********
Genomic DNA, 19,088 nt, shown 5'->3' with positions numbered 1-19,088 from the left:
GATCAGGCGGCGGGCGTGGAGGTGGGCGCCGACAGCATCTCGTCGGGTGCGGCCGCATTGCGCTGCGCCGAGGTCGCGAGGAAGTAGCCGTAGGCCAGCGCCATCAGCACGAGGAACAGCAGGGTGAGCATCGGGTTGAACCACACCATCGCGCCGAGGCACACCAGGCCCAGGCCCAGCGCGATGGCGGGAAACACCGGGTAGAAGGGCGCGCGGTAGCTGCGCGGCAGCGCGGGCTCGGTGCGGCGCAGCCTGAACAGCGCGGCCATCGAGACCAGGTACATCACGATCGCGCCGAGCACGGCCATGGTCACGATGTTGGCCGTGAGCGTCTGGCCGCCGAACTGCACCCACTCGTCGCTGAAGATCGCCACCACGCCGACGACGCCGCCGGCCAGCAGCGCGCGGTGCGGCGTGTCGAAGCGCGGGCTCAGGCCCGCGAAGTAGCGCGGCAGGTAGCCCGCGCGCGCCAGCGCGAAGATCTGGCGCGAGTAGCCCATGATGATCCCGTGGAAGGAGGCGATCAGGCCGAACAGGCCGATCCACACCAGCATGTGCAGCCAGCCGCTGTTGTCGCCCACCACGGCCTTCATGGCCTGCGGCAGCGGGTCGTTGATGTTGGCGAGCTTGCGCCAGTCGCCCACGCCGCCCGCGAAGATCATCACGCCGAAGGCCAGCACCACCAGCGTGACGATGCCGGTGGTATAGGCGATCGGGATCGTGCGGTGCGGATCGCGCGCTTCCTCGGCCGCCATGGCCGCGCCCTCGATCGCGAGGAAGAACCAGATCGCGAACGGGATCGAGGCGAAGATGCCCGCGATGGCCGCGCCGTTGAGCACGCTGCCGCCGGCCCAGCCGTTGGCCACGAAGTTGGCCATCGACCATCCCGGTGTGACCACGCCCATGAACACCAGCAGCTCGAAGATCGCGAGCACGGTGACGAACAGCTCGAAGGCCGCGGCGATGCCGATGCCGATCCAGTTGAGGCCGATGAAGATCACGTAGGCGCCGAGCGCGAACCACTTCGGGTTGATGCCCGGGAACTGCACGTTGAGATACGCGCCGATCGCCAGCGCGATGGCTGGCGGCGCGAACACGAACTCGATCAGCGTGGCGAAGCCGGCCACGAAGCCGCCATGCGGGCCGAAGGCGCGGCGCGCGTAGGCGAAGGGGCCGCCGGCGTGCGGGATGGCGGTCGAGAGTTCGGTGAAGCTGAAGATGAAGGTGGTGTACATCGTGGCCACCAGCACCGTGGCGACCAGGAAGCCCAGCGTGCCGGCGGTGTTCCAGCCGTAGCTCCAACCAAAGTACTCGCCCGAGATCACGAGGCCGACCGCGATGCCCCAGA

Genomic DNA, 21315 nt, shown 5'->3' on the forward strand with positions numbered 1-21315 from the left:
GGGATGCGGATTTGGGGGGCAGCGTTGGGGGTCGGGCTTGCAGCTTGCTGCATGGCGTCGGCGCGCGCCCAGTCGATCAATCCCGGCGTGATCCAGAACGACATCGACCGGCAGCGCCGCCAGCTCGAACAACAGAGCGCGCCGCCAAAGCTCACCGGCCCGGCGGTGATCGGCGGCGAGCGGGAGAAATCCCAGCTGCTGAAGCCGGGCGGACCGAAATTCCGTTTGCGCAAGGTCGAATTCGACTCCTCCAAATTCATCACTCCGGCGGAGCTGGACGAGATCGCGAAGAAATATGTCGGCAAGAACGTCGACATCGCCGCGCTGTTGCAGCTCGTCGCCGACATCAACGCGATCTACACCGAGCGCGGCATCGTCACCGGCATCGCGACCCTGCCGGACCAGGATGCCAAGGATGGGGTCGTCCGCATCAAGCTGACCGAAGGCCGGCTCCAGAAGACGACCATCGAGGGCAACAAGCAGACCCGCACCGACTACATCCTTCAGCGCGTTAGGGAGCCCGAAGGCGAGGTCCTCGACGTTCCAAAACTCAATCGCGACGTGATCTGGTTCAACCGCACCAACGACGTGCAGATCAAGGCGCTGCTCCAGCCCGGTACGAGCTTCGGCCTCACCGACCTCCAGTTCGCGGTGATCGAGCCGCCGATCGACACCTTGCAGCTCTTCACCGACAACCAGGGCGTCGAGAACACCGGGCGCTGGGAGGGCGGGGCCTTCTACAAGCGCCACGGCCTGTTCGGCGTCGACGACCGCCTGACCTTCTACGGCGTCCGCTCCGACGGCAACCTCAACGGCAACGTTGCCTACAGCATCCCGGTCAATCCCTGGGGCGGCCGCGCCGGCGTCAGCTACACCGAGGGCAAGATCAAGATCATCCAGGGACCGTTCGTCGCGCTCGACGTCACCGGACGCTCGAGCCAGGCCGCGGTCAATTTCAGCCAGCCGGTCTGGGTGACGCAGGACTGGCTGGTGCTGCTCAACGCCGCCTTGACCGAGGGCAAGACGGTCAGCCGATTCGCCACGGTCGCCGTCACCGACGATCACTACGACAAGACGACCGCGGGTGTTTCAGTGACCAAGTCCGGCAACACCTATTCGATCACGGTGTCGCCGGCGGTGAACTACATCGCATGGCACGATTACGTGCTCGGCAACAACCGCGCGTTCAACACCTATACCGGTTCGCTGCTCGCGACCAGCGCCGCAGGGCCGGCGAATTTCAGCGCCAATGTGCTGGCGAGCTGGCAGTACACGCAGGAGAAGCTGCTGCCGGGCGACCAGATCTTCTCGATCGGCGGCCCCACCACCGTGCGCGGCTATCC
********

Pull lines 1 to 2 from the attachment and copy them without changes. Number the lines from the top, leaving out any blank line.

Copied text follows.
Genomic DNA, 19,088 nt, shown 5'->3' with positions numbered 1-19,088 from the left:
GATCAGGCGGCGGGCGTGGAGGTGGGCGCCGACAGCATCTCGTCGGGTGCGGCCGCATTGCGCTGCGCCGAGGTCGCGAGGAAGTAGCCGTAGGCCAGCGCCATCAGCACGAGGAACAGCAGGGTGAGCATCGGGTTGAACCACACCATCGCGCCGAGGCACACCAGGCCCAGGCCCAGCGCGATGGCGGGAAACACCGGGTAGAAGGGCGCGCGGTAGCTGCGCGGCAGCGCGGGCTCGGTGCGGCGCAGCCTGAACAGCGCGGCCATCGAGACCAGGTACATCACGATCGCGCCGAGCACGGCCATGGTCACGATGTTGGCCGTGAGCGTCTGGCCGCCGAACTGCACCCACTCGTCGCTGAAGATCGCCACCACGCCGACGACGCCGCCGGCCAGCAGCGCGCGGTGCGGCGTGTCGAAGCGCGGGCTCAGGCCCGCGAAGTAGCGCGGCAGGTAGCCCGCGCGCGCCAGCGCGAAGATCTGGCGCGAGTAGCCCATGATGATCCCGTGGAAGGAGGCGATCAGGCCGAACAGGCCGATCCACACCAGCATGTGCAGCCAGCCGCTGTTGTCGCCCACCACGGCCTTCATGGCCTGCGGCAGCGGGTCGTTGATGTTGGCGAGCTTGCGCCAGTCGCCCACGCCGCCCGCGAAGATCATCACGCCGAAGGCCAGCACCACCAGCGTGACGATGCCGGTGGTATAGGCGATCGGGATCGTGCGGTGCGGATCGCGCGCTTCCTCGGCCGCCATGGCCGCGCCCTCGATCGCGAGGAAGAACCAGATCGCGAACGGGATCGAGGCGAAGATGCCCGCGATGGCCGCGCCGTTGAGCACGCTGCCGCCGGCCCAGCCGTTGGCCACGAAGTTGGCCATCGACCATCCCGGTGTGACCACGCCCATGAACACCAGCAGCTCGAAGATCGCGAGCACGGTGACGAACAGCTCGAAGGCCGCGGCGATGCCGATGCCGATCCAGTTGAGGCCGATGAAGATCACGTAGGCGCCGAGCGCGAACCACTTCGGGTTGATGCCCGGGAACTGCACGTTGAGATACGCGCCGATCGCCAGCGCGATGGCTGGCGGCGCGAACACGAACTCGATCAGCGTGGCGAAGCCGGCCACGAAGCCGCCATGCGGGCCGAAGGCGCGGCGCGCGTAGGCGAAGGGGCCGCCGGCGTGCGGGATGGCGGTCGAGAGTTCGGTGAAGCTGAAGATGAAGGTGGTGTACATCGTGGCCACCAGCACCGTGGCGACCAGGAAGCCCAGCGTGCCGGCGGTGTTCCAGCCGTAGCTCCAACCAAAGTACTCGCCCGAGATCACGAGGCCGACCGCGATGCCCCAGA